5. It is wantonness, rather than want, puts us upon tempting of God. There is a humour in men; we are very desirous to try conclusions, condemning things common, and are fond about strange novelties. It was told the Israelites, as plain as could be, that they should not reserve manna till the morning; and they need not to have reserved it, they had fresh every day; yet they would needs keep it for experiment’s sake, to try whether it would stink or no: Exod. xvi. 20. And though they were forbidden to gather it on the Sabbath-day, having on the evening before enough for two days, and it was told them they should find none on the Sabbath-day, yet they must try. Where need is, there a man may commit himself to the providence of God, and rely upon him; and where means fail us, God can help us by prerogative, that we may say with Abraham, when we have no help present, ‘In the mount of the Lord it shall be seen,’ Gen. xxii. 14; and with Moses, when the Red Sea was before them, and the enemy was behind them, ‘Fear ye not, stand still, and ye shall see the salvation of the Lord, which he will show to you to-day,’ Exod. xiv. 13. When Elias was in distress, the angel brought him meat, 1 Kings xix. 5, 6; when Hagar and Ishmael were in the wilderness, and the bottle spent, then God comforted her from heaven, Gen. xxi. 17; when the three children were in the fiery furnace, then God sent an angel to be their deliverer, Dan. iii. 28. But now, in wantonness to desire extraordinary proofs of God’s care over us, when he hath in ordinary ways provided for us, is to tempt the Lord: Ps. cvi. 14, ‘They lusted exceedingly in the desert, and tempted God in the wilderness.’ When they had so many convictions of God’s power and providence over them, which should in reason have charmed them into a full and cheerful resignation and dependence upon him, they, remembering the flesh-pots in Egypt, must have their luxuriant appetites gratified; and because they had not that festival plenty, which could not be expected in the wilderness, they reproached Moses for having brought them out of Egypt, to die in the wilderness; and now God must show them a miracle, not for the supply of their wants, but to pamper and feed their lusts: Ps. lxxviii. 18, 19, ‘And they tempted God in their t heart, by asking meat for their lust: yea, they spake against God; they said, Can God furnish a table in the wilderness?’ A table must be prepared; he must give them festival diet in the wilderness.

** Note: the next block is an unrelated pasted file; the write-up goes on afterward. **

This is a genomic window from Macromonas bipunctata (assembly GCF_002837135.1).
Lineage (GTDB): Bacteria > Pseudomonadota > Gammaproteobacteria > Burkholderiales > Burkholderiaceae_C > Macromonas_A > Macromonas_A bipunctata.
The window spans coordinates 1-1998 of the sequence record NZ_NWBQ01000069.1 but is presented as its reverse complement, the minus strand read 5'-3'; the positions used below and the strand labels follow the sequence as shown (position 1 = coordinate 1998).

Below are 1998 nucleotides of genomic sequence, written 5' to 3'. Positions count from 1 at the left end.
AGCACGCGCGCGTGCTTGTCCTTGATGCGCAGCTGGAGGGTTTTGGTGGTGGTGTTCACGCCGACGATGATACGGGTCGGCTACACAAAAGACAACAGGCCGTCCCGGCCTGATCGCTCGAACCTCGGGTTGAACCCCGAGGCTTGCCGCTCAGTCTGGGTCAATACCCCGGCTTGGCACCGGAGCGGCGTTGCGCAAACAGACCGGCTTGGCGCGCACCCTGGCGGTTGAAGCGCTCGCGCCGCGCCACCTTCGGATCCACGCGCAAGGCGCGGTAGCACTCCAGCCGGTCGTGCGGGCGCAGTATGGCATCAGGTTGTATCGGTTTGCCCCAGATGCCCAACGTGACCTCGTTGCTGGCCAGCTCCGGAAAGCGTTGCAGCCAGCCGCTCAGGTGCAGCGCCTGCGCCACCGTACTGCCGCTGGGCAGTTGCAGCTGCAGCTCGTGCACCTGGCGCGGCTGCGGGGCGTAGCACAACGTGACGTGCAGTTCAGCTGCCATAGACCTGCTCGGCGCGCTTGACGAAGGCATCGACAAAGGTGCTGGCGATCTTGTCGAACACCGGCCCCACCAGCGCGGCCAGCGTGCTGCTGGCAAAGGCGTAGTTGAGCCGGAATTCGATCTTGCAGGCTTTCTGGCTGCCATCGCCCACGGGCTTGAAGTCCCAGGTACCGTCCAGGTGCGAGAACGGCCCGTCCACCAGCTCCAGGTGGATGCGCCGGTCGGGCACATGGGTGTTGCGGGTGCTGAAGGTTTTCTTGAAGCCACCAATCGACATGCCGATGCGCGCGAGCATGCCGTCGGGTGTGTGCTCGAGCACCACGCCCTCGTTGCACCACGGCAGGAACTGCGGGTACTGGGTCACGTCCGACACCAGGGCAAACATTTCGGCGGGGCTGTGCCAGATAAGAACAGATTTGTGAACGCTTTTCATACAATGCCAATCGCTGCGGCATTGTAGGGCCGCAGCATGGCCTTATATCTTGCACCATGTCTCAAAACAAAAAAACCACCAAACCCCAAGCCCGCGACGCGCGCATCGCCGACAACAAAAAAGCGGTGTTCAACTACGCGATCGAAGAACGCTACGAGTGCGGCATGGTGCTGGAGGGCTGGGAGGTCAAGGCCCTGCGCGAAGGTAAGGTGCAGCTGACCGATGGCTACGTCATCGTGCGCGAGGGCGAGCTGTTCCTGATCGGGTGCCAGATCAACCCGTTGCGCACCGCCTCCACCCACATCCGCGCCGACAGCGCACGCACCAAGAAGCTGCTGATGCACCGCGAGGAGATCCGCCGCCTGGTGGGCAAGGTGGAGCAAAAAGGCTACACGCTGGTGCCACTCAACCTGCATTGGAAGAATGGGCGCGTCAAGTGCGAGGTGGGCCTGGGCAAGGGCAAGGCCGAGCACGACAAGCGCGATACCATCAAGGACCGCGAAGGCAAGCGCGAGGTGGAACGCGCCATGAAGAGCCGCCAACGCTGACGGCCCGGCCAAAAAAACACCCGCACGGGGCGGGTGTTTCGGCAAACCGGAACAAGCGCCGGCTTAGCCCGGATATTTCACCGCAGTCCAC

6. It argues impatiency: Ps. cvi. 13, 14, ‘They soon forgat his works; they waited not for his counsel, but lusted exceedingly in the wilderness, and tempted God in the desert.’ The word signifies they made haste, took it ill they were not presently brought into that plenty that was promised: Num. xx. 5, ‘Wherefore have ye made us to come up out of Egypt, to bring us in unto this evil place? it is no place of seed, or of figs, or of vines, or of pomegranates, neither is there any water to drink,’ which was the plenty that was promised in the land of Canaan. Thus they made haste, were impatient of staying God’s time of giving them this inheritance; and because they had it not presently, they wished themselves back again in Egypt. Tempting is because we cannot attend the performance of God’s promise in his own time. They went out passionately in the pursuit of their plenty, which they looked for; and as soon as they discovered any difficulty, conclude they were betrayed, not waiting with patience God’s time, when he should accomplish his promises made to them.